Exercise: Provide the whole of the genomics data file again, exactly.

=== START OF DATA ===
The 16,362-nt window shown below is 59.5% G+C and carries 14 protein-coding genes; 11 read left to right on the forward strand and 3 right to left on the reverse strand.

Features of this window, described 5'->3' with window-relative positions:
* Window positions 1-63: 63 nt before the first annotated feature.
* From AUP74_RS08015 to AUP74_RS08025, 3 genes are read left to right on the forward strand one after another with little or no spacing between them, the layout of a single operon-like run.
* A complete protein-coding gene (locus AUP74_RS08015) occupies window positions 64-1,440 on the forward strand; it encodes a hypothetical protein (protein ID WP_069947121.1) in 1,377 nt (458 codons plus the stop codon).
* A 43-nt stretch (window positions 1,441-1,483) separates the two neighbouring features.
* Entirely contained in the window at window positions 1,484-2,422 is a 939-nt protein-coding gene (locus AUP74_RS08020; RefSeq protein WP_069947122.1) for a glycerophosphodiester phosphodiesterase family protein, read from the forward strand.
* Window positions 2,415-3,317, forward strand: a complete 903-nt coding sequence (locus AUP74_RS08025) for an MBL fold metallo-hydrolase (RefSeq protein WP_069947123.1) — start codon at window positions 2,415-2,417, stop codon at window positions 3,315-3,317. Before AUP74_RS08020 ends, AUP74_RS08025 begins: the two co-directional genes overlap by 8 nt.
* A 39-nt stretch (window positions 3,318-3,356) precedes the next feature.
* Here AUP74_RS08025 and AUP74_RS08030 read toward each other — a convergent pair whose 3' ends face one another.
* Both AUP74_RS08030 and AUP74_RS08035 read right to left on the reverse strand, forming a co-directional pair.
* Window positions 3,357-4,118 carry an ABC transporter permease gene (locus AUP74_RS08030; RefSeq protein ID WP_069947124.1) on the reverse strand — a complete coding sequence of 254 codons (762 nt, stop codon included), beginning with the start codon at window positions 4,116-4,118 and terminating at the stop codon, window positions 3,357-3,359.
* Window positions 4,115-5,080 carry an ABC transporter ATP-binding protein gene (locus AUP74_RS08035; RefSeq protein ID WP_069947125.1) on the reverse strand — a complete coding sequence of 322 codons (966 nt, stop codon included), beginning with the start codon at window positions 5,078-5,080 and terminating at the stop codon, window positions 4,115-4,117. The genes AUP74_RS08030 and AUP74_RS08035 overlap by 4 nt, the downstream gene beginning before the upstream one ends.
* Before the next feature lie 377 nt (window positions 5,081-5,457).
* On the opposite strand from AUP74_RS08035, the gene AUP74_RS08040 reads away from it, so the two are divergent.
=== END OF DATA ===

The 16,362-nt window shown below is 59.5% G+C and carries 14 protein-coding genes; 11 read left to right on the forward strand and 3 right to left on the reverse strand.

Features of this window, described 5'->3' with window-relative positions:
* Window positions 1-63: 63 nt before the first annotated feature.
* From AUP74_RS08015 to AUP74_RS08025, 3 genes are read left to right on the forward strand one after another with little or no spacing between them, the layout of a single operon-like run.
* A complete protein-coding gene (locus AUP74_RS08015) occupies window positions 64-1,440 on the forward strand; it encodes a hypothetical protein (protein ID WP_069947121.1) in 1,377 nt (458 codons plus the stop codon).
* A 43-nt stretch (window positions 1,441-1,483) separates the two neighbouring features.
* Entirely contained in the window at window positions 1,484-2,422 is a 939-nt protein-coding gene (locus AUP74_RS08020; RefSeq protein WP_069947122.1) for a glycerophosphodiester phosphodiesterase family protein, read from the forward strand.
* Window positions 2,415-3,317, forward strand: a complete 903-nt coding sequence (locus AUP74_RS08025) for an MBL fold metallo-hydrolase (RefSeq protein WP_069947123.1) — start codon at window positions 2,415-2,417, stop codon at window positions 3,315-3,317. Before AUP74_RS08020 ends, AUP74_RS08025 begins: the two co-directional genes overlap by 8 nt.
* A 39-nt stretch (window positions 3,318-3,356) precedes the next feature.
* Here AUP74_RS08025 and AUP74_RS08030 read toward each other — a convergent pair whose 3' ends face one another.
* Both AUP74_RS08030 and AUP74_RS08035 read right to left on the reverse strand, forming a co-directional pair.
* Window positions 3,357-4,118 carry an ABC transporter permease gene (locus AUP74_RS08030; RefSeq protein ID WP_069947124.1) on the reverse strand — a complete coding sequence of 254 codons (762 nt, stop codon included), beginning with the start codon at window positions 4,116-4,118 and terminating at the stop codon, window positions 3,357-3,359.
* Window positions 4,115-5,080 carry an ABC transporter ATP-binding protein gene (locus AUP74_RS08035; RefSeq protein ID WP_069947125.1) on the reverse strand — a complete coding sequence of 322 codons (966 nt, stop codon included), beginning with the start codon at window positions 5,078-5,080 and terminating at the stop codon, window positions 4,115-4,117. The genes AUP74_RS08030 and AUP74_RS08035 overlap by 4 nt, the downstream gene beginning before the upstream one ends.
* Before the next feature lie 377 nt (window positions 5,081-5,457).
* On the opposite strand from AUP74_RS08035, the gene AUP74_RS08040 reads away from it, so the two are divergent.